• Summer Sunset – as you can guess from the name it loves being under the sun, the leaves and flowers have vibrant colors like green and yellow.    
  • Long Leaf – as the name suggests this variation has long deep green leaves, blessing viewers with creamy-white flowers in the summer.
summer sunset asiatic jasmine
‘Summer Sunset’ Asiatic jasmine Source: Leonora

Light

This jasmine will do well in partial shade and full sun. In western or southern exposures, meaning the rear of your houses or living spaces is towards the south or west, it will do best with partial shade because of the hot midday or afternoon sun.

Usually, this jasmine would need about six hours of full sun and two to four hours of partial shade in a day. Make sure to keep an eye on your plant, to spot sunburnt leaves. If you wish to move a potted Asiatic Jasmine outdoors, do that by gradually moving the pot from shaded environments to more sunny ones.

Toxicity

All parts of the plant are very toxic to humans and animals alike. If any part of the plant is consumed contact a doctor immediately. The plant also emits a white sap that can cause swelling and irritation upon contact.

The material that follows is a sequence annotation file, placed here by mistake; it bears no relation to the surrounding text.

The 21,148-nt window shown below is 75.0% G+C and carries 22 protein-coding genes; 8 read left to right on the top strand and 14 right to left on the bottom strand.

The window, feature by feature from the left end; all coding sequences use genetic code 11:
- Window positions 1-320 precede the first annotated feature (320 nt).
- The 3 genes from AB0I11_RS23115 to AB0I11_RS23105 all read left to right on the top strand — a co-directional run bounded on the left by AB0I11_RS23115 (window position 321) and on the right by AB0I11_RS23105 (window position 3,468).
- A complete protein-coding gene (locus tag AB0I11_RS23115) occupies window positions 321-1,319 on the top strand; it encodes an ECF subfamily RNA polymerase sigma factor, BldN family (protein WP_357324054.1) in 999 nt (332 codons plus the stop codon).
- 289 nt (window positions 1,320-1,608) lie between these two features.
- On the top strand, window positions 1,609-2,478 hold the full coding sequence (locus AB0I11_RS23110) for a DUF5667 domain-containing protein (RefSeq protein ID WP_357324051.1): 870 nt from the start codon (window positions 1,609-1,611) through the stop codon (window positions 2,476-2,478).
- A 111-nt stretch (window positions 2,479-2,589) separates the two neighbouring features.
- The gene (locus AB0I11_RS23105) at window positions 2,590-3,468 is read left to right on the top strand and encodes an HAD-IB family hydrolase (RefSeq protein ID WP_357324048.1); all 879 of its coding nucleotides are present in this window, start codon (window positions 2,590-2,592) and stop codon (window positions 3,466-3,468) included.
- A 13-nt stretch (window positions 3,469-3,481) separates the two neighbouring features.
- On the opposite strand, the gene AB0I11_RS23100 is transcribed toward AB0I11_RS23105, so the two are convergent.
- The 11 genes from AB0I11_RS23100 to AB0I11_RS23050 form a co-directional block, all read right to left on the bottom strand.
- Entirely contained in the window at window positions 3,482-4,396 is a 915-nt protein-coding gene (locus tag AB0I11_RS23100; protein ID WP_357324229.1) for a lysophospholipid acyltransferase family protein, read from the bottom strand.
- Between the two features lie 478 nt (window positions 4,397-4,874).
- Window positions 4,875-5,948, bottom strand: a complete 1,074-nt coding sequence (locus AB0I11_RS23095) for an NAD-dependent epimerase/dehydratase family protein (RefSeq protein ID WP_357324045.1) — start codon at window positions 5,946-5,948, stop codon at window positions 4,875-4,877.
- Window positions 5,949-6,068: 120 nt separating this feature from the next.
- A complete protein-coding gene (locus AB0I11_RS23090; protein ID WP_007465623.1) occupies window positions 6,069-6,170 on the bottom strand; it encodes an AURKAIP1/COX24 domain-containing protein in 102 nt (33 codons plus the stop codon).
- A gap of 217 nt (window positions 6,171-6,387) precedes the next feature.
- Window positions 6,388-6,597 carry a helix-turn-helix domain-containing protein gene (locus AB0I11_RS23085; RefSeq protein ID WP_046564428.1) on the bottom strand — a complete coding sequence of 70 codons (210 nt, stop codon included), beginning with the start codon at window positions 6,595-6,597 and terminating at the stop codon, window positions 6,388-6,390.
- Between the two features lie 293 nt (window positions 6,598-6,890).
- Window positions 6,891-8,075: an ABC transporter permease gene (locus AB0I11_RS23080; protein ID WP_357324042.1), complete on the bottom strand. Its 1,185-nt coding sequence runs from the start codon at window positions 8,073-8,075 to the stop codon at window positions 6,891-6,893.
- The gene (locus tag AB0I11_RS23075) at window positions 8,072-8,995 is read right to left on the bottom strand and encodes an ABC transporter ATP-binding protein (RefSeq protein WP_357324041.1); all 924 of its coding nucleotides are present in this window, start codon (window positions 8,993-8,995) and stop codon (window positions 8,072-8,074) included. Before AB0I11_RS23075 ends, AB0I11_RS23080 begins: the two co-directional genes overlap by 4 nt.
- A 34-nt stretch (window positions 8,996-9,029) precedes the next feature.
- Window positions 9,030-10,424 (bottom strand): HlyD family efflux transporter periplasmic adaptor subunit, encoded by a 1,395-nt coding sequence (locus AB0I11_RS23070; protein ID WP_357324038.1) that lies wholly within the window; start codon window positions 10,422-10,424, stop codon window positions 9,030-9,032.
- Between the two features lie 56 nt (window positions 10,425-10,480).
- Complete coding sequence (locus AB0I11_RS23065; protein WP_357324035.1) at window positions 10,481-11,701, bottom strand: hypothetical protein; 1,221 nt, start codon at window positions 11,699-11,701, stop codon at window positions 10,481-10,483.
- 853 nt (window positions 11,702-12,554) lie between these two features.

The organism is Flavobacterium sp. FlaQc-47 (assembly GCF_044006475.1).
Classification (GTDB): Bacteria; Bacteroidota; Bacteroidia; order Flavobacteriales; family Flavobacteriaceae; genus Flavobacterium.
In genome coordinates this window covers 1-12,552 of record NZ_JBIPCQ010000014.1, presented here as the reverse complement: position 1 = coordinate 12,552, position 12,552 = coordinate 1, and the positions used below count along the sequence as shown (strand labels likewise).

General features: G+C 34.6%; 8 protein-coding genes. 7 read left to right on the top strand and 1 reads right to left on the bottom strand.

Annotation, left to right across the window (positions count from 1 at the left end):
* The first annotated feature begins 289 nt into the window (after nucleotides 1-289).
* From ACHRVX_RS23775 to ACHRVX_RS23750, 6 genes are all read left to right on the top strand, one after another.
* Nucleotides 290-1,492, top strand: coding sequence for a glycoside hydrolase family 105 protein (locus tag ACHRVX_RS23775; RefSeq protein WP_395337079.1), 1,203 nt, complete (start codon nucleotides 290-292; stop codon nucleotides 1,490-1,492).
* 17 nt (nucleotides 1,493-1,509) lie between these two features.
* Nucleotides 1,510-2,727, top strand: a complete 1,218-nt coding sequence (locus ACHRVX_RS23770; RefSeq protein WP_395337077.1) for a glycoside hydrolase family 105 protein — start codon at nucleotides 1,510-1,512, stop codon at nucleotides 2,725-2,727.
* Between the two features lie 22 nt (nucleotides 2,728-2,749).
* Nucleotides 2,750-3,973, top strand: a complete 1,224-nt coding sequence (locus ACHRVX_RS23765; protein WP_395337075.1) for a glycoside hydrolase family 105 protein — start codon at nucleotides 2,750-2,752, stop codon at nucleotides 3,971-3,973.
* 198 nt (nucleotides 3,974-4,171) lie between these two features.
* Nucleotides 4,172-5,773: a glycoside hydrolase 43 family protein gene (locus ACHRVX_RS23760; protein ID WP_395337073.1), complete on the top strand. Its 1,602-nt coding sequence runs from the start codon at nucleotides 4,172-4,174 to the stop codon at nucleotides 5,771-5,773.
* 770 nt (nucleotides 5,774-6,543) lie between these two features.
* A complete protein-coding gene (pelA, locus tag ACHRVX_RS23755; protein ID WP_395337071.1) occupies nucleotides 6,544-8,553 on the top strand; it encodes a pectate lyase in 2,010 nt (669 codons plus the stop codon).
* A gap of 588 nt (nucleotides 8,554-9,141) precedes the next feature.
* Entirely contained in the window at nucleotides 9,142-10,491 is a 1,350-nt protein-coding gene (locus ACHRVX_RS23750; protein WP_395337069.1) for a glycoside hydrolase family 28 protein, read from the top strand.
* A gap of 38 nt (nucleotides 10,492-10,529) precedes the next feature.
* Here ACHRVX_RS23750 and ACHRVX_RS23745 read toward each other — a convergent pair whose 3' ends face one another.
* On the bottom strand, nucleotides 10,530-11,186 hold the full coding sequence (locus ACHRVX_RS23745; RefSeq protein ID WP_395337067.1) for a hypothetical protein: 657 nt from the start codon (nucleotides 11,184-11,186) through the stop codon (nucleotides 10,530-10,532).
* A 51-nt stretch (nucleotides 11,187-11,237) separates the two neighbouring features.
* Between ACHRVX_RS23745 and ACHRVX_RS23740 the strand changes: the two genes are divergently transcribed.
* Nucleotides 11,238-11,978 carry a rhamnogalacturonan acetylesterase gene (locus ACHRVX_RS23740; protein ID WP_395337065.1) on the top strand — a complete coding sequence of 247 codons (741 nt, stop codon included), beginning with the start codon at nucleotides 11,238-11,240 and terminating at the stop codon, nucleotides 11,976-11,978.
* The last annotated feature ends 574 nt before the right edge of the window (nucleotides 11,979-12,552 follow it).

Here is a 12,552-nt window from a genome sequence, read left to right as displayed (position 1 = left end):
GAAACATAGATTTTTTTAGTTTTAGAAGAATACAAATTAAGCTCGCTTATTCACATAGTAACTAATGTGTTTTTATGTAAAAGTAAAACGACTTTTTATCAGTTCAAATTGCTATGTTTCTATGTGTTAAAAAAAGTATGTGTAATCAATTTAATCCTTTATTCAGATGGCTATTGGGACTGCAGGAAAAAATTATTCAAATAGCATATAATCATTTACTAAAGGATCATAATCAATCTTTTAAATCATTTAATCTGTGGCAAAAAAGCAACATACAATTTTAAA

Watering

When first planted the soil must be kept moist until the plant is established. Keeping the soil moist until the plant is established will help the jasmine to grow strong reliable roots. For the first month of growing, water the jasmine every three to four days.

From there you can water your plant once a week for about three to four months. Once the jasmine is established and has strong roots it will come to be more tolerant to drought. If your Asiatic Jasmine is kept in a pot you should water it more frequently, two or three times a week, especially if the weather is hotter. Make sure to not let the soil dry out completely.

If the first inch (2.5 cm) of the soil is dry you can water it again. Overwatering can cause root rot. Because the Asiatic Jasmine is a tropical plant it will thrive in more humid conditions. Remember not to mist your indoors growing jasmine as this can cause powdery mildew. The average indoor humidity levels will do just fine for jasmine growing indoors.

Soil & Fertilizer

Asiatic jasmine is not picky of its soil as long it provides good drainage. The soil for the Asiatic Jasmine should have a pH level of 5.5 to 7.0, meaning acid to slightly acidic. Thanks to its toleration of different soils it will be a breeze to care for this plant.